How a JMU professor is filling the knowledge void about battery-powered cars


 

Matthew Eisler with Volt

Since Toyota started producing and selling its Prius model in 1997, millions of hybrid-electric vehicles — powered by gasoline and batteries — have been sold around the world.

Sales of all-electric vehicles — powered by batteries alone — lag far behind with a million sold around the world.

Dr. Matthew Eisler, a visiting assistant professor of integrated science and technology, says a lot still needs to be learned about all-electric vehicles, from performance to marketing to user experience, before they can become mainstream. "We know a lot about the technical parameters, the technical details of electric vehicles. What we don't know so much about is the user experience of the very latest battery electric vehicles, things like the Nissan Leaf and all the Tesla Motors vehicles, and how they age," said Eisler, who is writing a book about electric vehicle culture and economics.

One question Eisler is seeking to answer is how cars powered only by batteries change the way people drive. "Everyone is socialized to liquid fuel internal combustion auto mobility and everything that we do is based on that technology. So we have all kinds of habits and a lot of these habits you pretty much have to get rid of when you switch to all-battery electric vehicles." 

One habit that will need at least some modification is the tradition of spontaneous, unplanned driving. Driving distances between fueling stops — at least for the next few years in vehicles costing less than $45,000 — is substantially shorter that what people are used to. Those cars generally go less than 100 miles per charge. For $75,000 or more, range is upwards of 200 miles between charges. Tesla Motors' goal is to produce a car costing less than $40,000 that can go 200 miles per charge by 2017-18.

"Everyone is socialized to liquid fuel internal combustion auto mobility and everything that we do is based on that technology. So we have all kinds of habits and a lot of these habits you pretty much have to get rid of when you switch to all-battery electric vehicles." — Dr. Matthew Eisler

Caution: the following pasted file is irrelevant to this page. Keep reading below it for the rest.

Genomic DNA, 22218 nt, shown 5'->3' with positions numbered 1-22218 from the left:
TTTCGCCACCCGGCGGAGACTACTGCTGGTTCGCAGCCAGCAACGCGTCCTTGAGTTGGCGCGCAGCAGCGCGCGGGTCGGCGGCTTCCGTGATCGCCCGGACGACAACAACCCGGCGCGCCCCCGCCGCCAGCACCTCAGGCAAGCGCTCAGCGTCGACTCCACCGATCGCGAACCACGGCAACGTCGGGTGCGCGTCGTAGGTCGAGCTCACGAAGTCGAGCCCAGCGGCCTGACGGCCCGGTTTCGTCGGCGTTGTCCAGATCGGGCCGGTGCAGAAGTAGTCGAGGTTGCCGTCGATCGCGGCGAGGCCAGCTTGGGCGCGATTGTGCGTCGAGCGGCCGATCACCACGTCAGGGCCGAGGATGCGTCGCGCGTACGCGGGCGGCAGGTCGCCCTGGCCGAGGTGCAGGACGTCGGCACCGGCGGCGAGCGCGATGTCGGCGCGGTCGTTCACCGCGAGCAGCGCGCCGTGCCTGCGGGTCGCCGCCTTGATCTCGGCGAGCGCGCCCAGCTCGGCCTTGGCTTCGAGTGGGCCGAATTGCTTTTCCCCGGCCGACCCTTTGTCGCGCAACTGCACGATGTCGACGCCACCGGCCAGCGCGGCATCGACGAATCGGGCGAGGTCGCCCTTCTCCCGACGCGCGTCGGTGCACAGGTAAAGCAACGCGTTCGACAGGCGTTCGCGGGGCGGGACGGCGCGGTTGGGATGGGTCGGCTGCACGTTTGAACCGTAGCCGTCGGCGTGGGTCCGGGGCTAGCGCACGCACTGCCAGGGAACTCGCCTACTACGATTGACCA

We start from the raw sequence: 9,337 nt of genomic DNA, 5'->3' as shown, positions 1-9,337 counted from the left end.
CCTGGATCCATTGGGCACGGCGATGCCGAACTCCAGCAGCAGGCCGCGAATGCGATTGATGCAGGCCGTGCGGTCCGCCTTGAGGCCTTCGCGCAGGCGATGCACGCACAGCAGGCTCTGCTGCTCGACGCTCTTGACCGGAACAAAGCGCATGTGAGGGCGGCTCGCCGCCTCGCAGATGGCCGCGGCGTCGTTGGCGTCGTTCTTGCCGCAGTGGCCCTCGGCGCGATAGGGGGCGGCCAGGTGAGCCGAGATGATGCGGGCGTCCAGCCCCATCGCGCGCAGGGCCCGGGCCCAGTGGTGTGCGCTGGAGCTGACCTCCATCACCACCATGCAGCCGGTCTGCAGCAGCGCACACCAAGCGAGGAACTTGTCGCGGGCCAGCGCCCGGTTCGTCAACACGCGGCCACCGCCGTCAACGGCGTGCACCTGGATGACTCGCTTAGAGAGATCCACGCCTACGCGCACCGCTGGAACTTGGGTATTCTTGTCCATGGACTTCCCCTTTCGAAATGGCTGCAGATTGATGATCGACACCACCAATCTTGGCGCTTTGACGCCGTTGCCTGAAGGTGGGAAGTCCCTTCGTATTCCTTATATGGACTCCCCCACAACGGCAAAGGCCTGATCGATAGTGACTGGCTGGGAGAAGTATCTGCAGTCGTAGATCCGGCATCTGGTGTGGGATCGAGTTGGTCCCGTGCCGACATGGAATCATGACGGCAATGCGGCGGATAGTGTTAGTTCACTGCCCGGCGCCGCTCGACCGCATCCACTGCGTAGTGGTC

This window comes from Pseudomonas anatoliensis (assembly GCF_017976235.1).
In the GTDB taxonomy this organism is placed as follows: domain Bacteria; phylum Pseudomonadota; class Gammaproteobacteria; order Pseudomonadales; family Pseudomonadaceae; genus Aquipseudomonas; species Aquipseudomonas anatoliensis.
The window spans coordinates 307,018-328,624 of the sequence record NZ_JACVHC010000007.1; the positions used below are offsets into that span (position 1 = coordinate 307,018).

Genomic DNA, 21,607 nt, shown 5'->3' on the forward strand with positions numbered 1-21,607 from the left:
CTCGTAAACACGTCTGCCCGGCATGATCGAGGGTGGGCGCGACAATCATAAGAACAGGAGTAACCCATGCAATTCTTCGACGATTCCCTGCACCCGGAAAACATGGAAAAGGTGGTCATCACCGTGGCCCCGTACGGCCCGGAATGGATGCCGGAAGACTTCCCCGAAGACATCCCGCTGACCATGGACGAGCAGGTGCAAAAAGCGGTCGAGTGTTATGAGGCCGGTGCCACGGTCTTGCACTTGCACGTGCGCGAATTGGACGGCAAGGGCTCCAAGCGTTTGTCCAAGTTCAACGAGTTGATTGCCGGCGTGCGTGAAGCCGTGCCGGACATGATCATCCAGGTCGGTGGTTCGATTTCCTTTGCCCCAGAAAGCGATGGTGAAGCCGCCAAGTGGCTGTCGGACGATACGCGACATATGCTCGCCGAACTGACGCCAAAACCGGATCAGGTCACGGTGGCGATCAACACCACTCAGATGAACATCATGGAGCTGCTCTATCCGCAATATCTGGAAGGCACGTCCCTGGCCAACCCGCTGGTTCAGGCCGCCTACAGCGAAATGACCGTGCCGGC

But those miles per charge numbers are estimates. Actual miles per charge can vary depending on climate —extreme cold and heat can detract from battery performance— and people's driving styles. Moreover, little is known about how EV batteries age and depreciate, which is a big deal if users bear the cost of replacing spent batteries every few years or so, which can run into thousands of dollars.

The people driving all-battery powered vehicles now are providing important data for the next generation of battery vehicles. "In a sense they are informal engineers and they're subjecting these vehicles, and especially the batteries, to conditions you just cannot replicate in the lab environment unless you never want to sell anything and keep technology in testing for 20 years, and of course companies don't necessarily want to do that," said Eisler, whose research and teaching focus on the social context of science and technology.

In his research, Eisler has discovered a devout fan base for Tesla Motors vehicles, which he chronicled in a Nov. 17, 2015 article for The Conversation. But those owners are atypical, having the means to spend much more than the average car buyer and willing to put the their money down on a new technology that undoubtedly has some bugs.

While drivers of all-electric vehicles adapt to the new technology, auto manufacturers need to adapt their marketing, especially in California, where curtailing auto emissions is a big deal.

"Tesla focuses on torque and acceleration, and its true that BEVs can be astonishingly maneuverable, and fast when using the right battery, typically some version of lithium ion," Eisler said. But the reason people should value BEVs is "not so they can have maximum convenience and maximum performance and replicate the gasoline vehicle experience. The reason to value these vehicles is because they produce no emissions, at least at point of use. That is why the state of California has been pushing the technology."

For his book, which he plans to publish through MIT Press late this year, Eisler is interviewing drivers of battery-powered cars in California and in other parts of the U.S. where there are large communities of people driving battery-only vehicles, such as the Atlanta area and the northeast. 

As for when electric vehicles will be considered mainstream, that depends on who you ask. "The Society for Automobile Engineers considers any vehicle that has an electric drive train, including a hybrid, to be an EV. So you could say the day of the mass-market commercial EV is already here, and has been since around 2006-2007, or so, in the form of the hybrid," Eisler said. "The enthusiasts and purists tend to consider the hybrid a nasty compromise, sort of a bridge to this ideal realm of the pure battery electric vehicle. But the chair of Toyota has said that is going to be a very long bridge."


By Rachel Petty ('17), JMU Public Affairs

Published: Thursday, January 21, 2016

Last Updated: Thursday, October 20, 2016

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